A Philosopher's Blog

ESP

Posted in Metaphysics, Philosophy, Reasoning/Logic by Michael LaBossiere on January 30, 2011
Benedict (Baruch) Spinoza 1632 - 1677
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Since people often confuse the metaphysics of philosophy with the metaphysics of popular culture (things like healing crystals), it is not surprising that I have been asked what I think about the recent paper on ESP. My quick response is that my general view on ESP has not been changed: I see it as a possibility, but very unlikely. However, it seems worthwhile to consider the research in question (which might actually be an elaborate prank).

Bem’s paper discusses nine experiments he has conducted over the past ten years. The purpose of the research was to test student’s ability to sense random events, most famously the random porn images that students were allegedly able to sense before they appeared on the screen of a computer.

Bem seems to be trying to find some sort of backwards causal connection in that the cause is in the future relative to the effect. Since this is not how causation is supposed to work, this is a rather odd sort of thing.

In one experiment Bem had 100 students take a memory test and then had them practice the words they had used in the test. He claims that “The results show that practicing a set of words after the recall test does, in fact, reach back in time to facilitate the recall of those words.”

In his famous porn experiment, the subjects were asked to pick which virtual curtain concealed an image on the computer. Once the choice was made, a program randomly “placed” an image “behind” one curtain or the other. According to Bem, the subjects were able to pick the curtain that “hid” an image 53% of the time when that image was erotic. They were able to pick non-erotic photos only 50% of the time. He claims that “What I showed was that unselected subjects could sense the erotic photos,” Dr. Bem said, “but my guess is that if you use more talented people, who are better at this, they could find any of the photos.”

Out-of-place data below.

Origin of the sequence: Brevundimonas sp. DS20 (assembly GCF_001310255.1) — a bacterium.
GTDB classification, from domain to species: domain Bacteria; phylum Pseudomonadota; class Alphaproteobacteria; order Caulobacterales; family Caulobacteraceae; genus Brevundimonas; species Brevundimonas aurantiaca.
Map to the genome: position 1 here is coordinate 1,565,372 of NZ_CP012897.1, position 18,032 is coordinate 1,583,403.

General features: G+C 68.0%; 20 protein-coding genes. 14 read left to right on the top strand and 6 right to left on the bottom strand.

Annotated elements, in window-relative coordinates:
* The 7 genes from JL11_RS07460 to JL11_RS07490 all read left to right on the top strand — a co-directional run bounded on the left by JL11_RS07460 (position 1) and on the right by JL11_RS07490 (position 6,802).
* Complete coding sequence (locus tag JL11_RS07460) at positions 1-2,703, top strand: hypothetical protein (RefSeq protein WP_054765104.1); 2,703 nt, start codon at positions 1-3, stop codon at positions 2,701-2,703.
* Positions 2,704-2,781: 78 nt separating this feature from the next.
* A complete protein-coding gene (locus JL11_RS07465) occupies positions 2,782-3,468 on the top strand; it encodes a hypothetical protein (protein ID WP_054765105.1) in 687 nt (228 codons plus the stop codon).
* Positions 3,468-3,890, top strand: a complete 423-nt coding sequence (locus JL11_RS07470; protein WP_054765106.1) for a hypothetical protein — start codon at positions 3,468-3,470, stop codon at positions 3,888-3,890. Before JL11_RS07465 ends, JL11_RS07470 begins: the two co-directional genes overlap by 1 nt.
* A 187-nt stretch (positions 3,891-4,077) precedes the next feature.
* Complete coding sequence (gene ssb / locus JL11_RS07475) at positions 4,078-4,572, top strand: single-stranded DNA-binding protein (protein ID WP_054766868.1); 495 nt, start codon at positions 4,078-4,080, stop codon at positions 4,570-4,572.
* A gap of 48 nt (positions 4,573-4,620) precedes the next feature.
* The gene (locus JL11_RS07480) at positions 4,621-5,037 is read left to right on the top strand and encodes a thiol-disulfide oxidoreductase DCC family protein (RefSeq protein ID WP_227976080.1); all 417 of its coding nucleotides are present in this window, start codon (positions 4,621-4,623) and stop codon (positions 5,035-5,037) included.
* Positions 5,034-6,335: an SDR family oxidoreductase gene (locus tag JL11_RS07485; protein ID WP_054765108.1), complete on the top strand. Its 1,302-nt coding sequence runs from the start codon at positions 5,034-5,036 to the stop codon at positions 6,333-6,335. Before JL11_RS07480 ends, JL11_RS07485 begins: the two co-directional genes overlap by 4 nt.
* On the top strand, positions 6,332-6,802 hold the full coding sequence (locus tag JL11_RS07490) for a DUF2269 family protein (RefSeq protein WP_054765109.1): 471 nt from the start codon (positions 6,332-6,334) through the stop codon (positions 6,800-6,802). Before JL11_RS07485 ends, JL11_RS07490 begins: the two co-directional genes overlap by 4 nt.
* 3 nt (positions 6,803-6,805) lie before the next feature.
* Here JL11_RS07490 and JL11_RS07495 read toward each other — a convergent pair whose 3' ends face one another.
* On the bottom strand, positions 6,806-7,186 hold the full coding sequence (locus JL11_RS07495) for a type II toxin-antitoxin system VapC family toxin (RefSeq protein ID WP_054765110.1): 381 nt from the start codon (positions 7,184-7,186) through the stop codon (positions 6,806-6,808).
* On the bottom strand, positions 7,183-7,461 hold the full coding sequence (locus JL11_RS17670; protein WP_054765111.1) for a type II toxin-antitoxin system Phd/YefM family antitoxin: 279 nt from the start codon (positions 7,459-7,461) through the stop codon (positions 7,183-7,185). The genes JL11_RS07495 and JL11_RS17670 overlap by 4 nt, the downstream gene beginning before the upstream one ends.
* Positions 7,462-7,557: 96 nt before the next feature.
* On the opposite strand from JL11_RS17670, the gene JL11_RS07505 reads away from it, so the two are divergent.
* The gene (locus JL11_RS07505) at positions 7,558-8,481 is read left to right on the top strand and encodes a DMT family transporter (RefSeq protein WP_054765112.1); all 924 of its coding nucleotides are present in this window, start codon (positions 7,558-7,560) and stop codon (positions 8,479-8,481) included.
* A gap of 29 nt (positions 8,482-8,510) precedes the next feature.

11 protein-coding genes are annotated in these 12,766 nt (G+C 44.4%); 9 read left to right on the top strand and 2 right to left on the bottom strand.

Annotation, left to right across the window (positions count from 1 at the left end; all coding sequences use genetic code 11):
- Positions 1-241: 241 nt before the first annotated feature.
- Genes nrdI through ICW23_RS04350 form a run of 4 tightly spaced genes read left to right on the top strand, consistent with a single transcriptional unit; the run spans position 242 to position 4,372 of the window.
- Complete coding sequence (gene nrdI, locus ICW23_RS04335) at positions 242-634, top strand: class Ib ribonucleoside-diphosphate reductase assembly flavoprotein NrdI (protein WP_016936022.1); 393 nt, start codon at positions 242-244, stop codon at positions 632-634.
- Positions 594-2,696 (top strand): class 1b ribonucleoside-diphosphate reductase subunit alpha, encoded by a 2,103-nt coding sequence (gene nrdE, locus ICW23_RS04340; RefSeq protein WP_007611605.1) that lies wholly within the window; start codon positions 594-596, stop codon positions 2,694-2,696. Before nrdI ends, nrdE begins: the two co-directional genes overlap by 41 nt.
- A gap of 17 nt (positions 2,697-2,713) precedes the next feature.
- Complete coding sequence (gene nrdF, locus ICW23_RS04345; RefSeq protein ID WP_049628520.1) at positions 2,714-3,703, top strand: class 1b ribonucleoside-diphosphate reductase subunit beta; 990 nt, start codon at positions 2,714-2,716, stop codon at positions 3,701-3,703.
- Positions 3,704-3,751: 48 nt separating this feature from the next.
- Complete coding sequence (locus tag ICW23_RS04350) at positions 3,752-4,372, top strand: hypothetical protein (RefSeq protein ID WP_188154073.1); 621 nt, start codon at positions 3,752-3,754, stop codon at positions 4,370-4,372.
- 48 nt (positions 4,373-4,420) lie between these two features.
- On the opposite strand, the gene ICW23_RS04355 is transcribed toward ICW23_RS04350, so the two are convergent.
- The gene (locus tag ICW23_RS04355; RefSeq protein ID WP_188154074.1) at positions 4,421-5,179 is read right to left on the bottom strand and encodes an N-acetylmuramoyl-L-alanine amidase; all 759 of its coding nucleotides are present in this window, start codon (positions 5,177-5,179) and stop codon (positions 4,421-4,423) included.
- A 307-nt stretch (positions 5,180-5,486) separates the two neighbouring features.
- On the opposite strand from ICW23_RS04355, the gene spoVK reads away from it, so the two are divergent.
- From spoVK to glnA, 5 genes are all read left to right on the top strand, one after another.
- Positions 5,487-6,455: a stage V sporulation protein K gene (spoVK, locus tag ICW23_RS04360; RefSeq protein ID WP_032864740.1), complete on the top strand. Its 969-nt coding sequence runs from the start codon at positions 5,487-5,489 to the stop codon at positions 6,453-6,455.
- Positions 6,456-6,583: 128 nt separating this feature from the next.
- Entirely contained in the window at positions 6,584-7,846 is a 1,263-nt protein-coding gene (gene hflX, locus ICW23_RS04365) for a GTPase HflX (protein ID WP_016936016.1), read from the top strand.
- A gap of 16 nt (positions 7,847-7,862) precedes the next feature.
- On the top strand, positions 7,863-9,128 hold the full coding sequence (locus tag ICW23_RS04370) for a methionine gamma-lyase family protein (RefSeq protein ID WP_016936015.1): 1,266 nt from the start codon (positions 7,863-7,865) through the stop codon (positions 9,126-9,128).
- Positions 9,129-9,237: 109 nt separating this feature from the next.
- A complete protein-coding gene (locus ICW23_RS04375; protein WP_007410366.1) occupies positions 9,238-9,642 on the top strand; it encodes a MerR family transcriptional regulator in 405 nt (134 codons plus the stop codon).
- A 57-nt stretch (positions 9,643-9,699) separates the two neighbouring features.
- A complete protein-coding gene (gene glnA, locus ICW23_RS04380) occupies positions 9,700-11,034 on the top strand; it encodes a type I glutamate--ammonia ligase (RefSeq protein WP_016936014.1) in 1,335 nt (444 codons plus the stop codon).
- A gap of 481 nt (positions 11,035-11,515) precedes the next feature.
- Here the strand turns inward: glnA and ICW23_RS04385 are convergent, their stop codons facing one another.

While I do find ESP fascinating and the paper interesting, there seem to be some serious problems with the experiments and his inferences.

First, the sample sizes are too small. While I am not a statistician by profession, an experiment requires a sample that is off adequate size. Oversimplifying things a bit, the smaller the sample in an experiment, then the less able it is to discern differences between chance and an actual causal connection. While the subjects presumably were able to pick the erotic image 53% of the time, that does not seem to be statistically significant given the small size of the sample-it could be the result of pure chance rather than sensory powers.

Second, it seems rather important to take into account the notion of regressing to the mean. To use an example, if you give 100 students a true/false test and have them guess the answers, then it is very likely that some of them will guess correctly at a rate higher than 50% and thus seem “lucky.” However, if they are tested again and again, the results will eventually approach the expected 50/50 mark. Interestingly enough, attempts to replicate Bem’s results seem to have failed-which seems like reasonably good evidence that the 53% result was a fluke rather than evidence of ESP.

Third, he makes a rather strong leap to a very definite conclusion based on evidence that fails to warrant such a conclusion. To be specific, he seems to be concluding that his experiments serve as proof for backwards causation. However, even if it is assumed that the results are statistically significant, there seem to be many alternative explanations and these need to be properly considered before accepting backwards causation or special senses that can detect the future.

To use something almost as weird as predicting the future, it could be that the students have the power to sense the states of the computer and are thus able to predict what image it will present. After all, one might argue, sharks can detect minute electrical fields. Maybe humans can do something similar. Interestingly, computers do not actually generate true random numbers and hence it could be argued that people have a way of detecting the states of the computer and what result will probably occur. Of course, that is a rather implausible theory. But no more implausible than backwards causation.